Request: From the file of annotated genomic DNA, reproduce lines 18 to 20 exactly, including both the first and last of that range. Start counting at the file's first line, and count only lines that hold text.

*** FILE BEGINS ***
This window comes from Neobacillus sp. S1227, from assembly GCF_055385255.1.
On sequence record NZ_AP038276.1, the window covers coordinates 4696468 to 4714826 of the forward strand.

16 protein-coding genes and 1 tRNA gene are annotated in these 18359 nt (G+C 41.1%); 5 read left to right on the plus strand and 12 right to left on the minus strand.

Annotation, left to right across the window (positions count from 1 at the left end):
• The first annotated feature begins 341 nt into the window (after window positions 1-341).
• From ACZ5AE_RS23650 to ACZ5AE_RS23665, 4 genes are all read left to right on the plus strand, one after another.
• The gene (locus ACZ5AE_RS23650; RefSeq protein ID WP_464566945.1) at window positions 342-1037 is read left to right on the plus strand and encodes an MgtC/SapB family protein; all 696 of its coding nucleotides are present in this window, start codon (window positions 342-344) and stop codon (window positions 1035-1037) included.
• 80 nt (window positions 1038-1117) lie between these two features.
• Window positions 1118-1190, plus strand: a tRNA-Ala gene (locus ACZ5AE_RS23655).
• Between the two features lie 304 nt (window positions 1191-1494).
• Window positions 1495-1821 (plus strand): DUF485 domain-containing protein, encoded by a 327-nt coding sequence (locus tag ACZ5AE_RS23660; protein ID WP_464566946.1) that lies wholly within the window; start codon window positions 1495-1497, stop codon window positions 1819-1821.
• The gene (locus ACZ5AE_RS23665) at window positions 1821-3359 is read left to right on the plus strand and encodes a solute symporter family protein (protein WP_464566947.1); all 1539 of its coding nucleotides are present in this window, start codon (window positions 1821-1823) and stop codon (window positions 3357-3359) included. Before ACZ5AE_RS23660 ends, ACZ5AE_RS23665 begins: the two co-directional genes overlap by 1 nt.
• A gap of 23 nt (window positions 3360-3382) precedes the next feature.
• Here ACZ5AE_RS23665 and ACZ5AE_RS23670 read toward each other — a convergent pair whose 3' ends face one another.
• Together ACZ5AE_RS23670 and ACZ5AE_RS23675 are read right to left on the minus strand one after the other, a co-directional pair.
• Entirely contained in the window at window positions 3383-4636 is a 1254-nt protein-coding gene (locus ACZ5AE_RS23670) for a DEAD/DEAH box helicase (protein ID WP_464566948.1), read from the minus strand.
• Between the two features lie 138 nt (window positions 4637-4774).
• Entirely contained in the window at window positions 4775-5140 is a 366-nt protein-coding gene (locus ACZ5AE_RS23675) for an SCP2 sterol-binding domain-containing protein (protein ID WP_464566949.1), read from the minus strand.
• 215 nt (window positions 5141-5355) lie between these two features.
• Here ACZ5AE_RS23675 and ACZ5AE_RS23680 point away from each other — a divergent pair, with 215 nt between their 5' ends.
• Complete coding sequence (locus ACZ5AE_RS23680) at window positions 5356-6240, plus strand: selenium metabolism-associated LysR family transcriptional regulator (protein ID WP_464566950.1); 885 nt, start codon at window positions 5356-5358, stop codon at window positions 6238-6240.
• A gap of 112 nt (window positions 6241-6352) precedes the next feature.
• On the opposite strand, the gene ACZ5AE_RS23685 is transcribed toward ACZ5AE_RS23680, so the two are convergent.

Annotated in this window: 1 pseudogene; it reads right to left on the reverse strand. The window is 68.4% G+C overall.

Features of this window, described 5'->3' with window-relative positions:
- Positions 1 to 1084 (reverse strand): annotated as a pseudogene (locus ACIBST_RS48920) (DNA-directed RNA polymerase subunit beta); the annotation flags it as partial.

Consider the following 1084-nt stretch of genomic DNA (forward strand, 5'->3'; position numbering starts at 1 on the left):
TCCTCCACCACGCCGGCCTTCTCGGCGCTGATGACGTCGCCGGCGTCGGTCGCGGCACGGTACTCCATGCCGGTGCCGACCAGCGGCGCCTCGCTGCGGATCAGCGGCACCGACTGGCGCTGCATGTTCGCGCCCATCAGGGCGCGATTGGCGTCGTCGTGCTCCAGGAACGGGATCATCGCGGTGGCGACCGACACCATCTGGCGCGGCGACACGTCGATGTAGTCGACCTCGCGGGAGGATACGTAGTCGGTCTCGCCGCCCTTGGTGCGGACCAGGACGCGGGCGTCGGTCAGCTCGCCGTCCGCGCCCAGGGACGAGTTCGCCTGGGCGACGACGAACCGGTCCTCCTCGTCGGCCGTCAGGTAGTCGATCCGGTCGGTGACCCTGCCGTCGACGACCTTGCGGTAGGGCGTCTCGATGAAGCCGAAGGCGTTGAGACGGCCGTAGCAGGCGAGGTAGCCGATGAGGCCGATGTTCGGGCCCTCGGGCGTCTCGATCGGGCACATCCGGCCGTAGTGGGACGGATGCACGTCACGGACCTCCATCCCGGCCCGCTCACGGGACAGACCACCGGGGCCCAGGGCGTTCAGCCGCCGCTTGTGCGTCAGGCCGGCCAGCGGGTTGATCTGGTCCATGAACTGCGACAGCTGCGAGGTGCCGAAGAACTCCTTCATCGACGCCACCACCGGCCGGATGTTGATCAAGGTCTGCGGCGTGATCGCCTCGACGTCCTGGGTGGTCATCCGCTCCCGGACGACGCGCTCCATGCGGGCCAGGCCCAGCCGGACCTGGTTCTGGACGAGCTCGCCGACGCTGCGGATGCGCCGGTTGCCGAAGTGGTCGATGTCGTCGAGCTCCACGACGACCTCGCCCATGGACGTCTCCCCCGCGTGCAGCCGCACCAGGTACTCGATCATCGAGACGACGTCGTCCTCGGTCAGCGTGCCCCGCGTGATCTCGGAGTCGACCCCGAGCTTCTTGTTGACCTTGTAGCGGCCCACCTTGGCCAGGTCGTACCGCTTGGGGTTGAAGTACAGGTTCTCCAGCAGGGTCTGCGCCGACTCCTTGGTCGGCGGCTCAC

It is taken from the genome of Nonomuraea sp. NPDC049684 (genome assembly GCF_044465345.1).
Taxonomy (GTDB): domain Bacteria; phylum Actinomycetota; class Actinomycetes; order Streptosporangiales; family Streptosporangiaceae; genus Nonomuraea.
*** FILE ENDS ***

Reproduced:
• Entirely contained in the window at window positions 4775-5140 is a 366-nt protein-coding gene (locus ACZ5AE_RS23675) for an SCP2 sterol-binding domain-containing protein (protein ID WP_464566949.1), read from the minus strand.
• 215 nt (window positions 5141-5355) lie between these two features.
• Here ACZ5AE_RS23675 and ACZ5AE_RS23680 point away from each other — a divergent pair, with 215 nt between their 5' ends.